Tuesday, May 14, 2013

Review of The Great Gatsby **Spoiler Alert**

F. Scott and Zelda Fitzgerald

This is the second time I have read The Great Gatsby and it will likely not be the last. The first was for the extreme pleasure that the novel yields and this most recent time was to study how Fitzgerald did it. As a writer I am constantly peeking behind the literary curtain of others writers to see how they did it; how they pulled off the fictional magic trick. In this instance it was to see how Fitzgerald levitated Daisy through this Jazz Age classic novel.

To me, Daisy is the most interesting character in TGG and the most damning. She is infinitely complex and impossible to nail down just like the varied guests that float in and out of Gatsby's parties. Daisy drifts through rooms and people's lives as she does life. It's not a stretch to realize that Fitzgerald based her on his wife Zelda who he called "the first American flapper." Both Daisy and Zelda were from Southern states: Kentucky and Alabama, respectively. They were unrestrained and had a thirst for living a wealthy lifestyle. For Gatsby, he was driven to bootlegging in an effort to quench this insatiable desire by Daisy. Fitzgerald took to writing novels, which after a number of years of writing them myself I can tell you of their many similarities. The difference between writing novels and bootlegging is that one can get you thrown in jail, cause you to drink heavily, and make you become associated with criminals. The other is bootlegging.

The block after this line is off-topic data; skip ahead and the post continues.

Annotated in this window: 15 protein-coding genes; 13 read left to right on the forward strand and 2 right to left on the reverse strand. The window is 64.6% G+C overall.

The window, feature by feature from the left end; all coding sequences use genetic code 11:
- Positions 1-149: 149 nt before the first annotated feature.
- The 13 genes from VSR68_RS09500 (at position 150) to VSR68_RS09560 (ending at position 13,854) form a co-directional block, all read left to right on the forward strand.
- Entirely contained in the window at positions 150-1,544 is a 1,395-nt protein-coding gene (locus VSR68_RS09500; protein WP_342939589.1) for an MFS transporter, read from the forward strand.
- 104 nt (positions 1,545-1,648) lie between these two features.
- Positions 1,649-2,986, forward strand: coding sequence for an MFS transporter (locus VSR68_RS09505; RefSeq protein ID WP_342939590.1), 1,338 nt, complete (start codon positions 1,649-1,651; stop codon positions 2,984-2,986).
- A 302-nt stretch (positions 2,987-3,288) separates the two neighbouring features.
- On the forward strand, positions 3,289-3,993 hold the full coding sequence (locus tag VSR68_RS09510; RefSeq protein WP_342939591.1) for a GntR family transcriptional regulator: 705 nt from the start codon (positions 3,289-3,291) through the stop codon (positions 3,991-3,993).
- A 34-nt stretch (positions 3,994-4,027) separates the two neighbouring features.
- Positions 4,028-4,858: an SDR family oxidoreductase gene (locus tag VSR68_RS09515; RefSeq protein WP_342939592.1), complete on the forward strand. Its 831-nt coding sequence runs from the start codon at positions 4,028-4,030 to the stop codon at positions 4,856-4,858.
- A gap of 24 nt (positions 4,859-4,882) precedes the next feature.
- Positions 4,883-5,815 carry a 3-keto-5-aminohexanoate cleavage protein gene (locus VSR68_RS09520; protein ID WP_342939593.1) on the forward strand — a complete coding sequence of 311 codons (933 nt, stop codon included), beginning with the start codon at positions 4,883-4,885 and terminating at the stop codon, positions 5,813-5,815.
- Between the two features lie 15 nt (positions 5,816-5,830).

It's easy to imagine Zelda and F. Scott flying down some New York back road in their coupe, off to partying another Jazz Age night away. Easy indeed. Fitzgerald can, after all, write a party scene like no one else in the literature. He had lots of practice in his life. In TGG the party scenes never stop, each one is bigger than the last; each gala trying to outdo the other. Still, Fitzgerald wrote even better ones in his short story collection Flappers and Philosophers that is not to be missed.

TGG is unsurpassed in capturing the Jazz Age, one of the most wild and reckless (and fun!) periods in American history. It could only have been captured in the way that it was in TGG by a great artist who had lived it in spades. In my view Gatsby is one of the most sympathetic characters in literature. Why is he vilified? He was just a guy, like millions before and after him, trying to impress his girl. He wanted her unconditional love and never got it. Ultimately she got him killed. Daisy. The one who was guilty of vehicular homicide and love suicide. Daisy. The one Fitzgerald magically levitated like the Zelda of his own life. 

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